As far as I am concerned, this isn't a real "controversy". While the question of possible hybridization has actual substance, the distinction between species and subspecies is largely conventional, and the pragmatic approach would be listing C. lupus lycaon and C. lycaon simply as synonyms (as the taxobox indeed does). Taxonomy is burdened with a considerable load of historical synonyms for "backward compatibility" with older literature anyway, so this is nothing out of the ordinary. Fwiiw, wikispecies has a redirect but does not actually mention C. lycaon as a synonym yet. --dab (𒁳) 10:00, 20 January 2016 (UTC)

Quality[edit]

I have raised the article's quality scale rating from Start class to C class. Someone might like to take that huge second sentence and relocated it under Taxonomy, with just a short summary left in the intro. COSEWIC is covered in both para 2 and para 3 - some merging might be done here as well. With a bit of tidying up it warrants a B. Regards, William HarrisWikiProject DogsWikiProject Mammalstalk • 08:41, 25 October 2015 (UTC)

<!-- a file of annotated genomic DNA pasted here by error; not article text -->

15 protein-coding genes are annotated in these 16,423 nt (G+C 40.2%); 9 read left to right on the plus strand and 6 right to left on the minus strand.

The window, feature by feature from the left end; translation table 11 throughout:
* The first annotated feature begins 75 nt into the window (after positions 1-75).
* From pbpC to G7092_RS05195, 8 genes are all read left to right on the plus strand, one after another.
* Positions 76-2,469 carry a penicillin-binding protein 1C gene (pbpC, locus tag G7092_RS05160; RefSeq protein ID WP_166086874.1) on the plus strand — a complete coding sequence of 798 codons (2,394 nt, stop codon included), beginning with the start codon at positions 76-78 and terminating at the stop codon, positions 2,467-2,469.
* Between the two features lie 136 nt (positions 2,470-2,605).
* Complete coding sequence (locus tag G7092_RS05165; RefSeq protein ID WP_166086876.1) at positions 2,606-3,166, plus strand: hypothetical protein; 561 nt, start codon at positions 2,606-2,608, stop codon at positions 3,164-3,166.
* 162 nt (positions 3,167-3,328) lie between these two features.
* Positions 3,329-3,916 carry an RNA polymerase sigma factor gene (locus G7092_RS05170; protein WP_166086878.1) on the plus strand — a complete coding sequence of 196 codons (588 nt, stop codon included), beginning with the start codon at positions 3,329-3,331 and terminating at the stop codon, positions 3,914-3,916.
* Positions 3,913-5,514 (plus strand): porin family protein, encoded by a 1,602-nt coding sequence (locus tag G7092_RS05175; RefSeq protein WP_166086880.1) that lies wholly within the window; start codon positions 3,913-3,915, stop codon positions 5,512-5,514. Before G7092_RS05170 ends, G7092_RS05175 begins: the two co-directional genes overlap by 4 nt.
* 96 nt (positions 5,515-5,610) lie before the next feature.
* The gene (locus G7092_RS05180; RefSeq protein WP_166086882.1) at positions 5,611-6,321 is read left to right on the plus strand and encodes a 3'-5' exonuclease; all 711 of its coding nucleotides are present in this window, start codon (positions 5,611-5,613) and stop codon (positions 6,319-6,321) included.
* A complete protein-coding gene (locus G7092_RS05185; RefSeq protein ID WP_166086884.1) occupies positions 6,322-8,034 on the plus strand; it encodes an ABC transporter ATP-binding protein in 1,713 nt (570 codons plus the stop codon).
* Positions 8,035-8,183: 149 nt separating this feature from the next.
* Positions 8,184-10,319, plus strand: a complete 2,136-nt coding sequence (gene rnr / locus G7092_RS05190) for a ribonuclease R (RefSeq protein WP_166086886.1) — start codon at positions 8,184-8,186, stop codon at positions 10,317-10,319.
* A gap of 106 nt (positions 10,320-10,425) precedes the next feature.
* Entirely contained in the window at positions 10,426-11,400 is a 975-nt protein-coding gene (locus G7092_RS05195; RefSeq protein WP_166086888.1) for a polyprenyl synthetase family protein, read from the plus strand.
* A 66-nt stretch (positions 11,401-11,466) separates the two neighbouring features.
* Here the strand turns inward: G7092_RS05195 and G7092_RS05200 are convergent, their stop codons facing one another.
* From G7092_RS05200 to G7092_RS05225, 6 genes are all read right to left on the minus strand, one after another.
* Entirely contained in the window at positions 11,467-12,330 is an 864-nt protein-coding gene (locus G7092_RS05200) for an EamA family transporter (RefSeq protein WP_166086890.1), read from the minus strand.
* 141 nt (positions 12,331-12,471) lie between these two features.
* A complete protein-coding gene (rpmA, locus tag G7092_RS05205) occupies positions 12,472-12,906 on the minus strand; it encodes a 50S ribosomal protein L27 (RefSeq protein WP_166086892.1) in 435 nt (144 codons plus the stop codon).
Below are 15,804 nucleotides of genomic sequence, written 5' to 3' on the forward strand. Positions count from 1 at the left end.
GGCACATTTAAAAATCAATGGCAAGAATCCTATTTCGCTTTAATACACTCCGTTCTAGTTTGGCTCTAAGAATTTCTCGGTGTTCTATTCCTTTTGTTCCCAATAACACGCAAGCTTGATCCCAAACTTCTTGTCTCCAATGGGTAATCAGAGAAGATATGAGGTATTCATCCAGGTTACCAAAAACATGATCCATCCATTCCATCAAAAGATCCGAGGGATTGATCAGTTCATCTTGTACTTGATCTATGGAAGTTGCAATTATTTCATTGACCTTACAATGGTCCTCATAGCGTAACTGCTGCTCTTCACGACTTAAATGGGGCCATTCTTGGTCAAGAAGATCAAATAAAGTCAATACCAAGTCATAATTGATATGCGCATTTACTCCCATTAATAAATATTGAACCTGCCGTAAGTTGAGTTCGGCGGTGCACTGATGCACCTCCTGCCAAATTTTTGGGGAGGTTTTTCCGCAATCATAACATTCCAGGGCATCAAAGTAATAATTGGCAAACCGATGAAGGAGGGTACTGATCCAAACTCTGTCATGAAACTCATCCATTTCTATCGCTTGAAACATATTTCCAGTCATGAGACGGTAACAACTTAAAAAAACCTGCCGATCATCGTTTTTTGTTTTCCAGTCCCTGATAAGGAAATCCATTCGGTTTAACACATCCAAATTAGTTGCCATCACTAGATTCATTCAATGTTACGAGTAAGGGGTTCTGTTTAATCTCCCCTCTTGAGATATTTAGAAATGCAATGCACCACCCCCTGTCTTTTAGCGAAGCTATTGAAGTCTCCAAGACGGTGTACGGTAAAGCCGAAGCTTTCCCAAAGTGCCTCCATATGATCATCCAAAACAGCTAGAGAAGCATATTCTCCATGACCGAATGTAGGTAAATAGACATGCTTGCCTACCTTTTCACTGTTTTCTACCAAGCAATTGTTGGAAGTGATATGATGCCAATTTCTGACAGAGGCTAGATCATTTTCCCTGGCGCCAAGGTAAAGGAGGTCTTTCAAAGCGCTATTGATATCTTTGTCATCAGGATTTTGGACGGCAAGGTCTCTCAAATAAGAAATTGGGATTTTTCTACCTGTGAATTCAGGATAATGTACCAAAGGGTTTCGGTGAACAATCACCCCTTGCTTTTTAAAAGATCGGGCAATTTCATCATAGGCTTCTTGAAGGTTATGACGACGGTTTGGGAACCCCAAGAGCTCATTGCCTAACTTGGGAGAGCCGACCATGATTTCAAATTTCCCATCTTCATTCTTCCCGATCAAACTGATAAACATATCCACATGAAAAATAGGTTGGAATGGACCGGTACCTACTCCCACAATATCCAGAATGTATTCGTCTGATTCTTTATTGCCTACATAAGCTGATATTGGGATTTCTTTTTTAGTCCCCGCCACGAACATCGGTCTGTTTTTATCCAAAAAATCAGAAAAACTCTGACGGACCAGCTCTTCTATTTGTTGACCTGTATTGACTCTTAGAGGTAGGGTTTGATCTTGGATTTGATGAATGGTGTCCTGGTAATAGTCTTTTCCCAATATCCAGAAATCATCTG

Based on the tidy-up conducted by an editor in January, I have raised the quality of this article from C to B.  William Harris |talk WikiProject DogsWikiProject Mammals 09:01, 28 October 2016 (UTC)

Latest[edit]

http://advances.sciencemag.org/content/2/7/e1501714

Turns out it's a hybrid after all.Mariomassone (talk) 17:46, 28 July 2016 (UTC)

Updating taxonomy[edit]

I will be updating the Canidae taxonomy and common names to match Mammal Species of the World (3rd ed, 2005) as follows:

I will hold off for a few days for comments. Since I'm posting this in multiple places, please contact me on my talk page if you have any concerns. I'll wait a week to give folks time to comment. -

A signature may have helped editors to do that. William Harris • (talk) • 10:46, 13 March 2017 (UTC)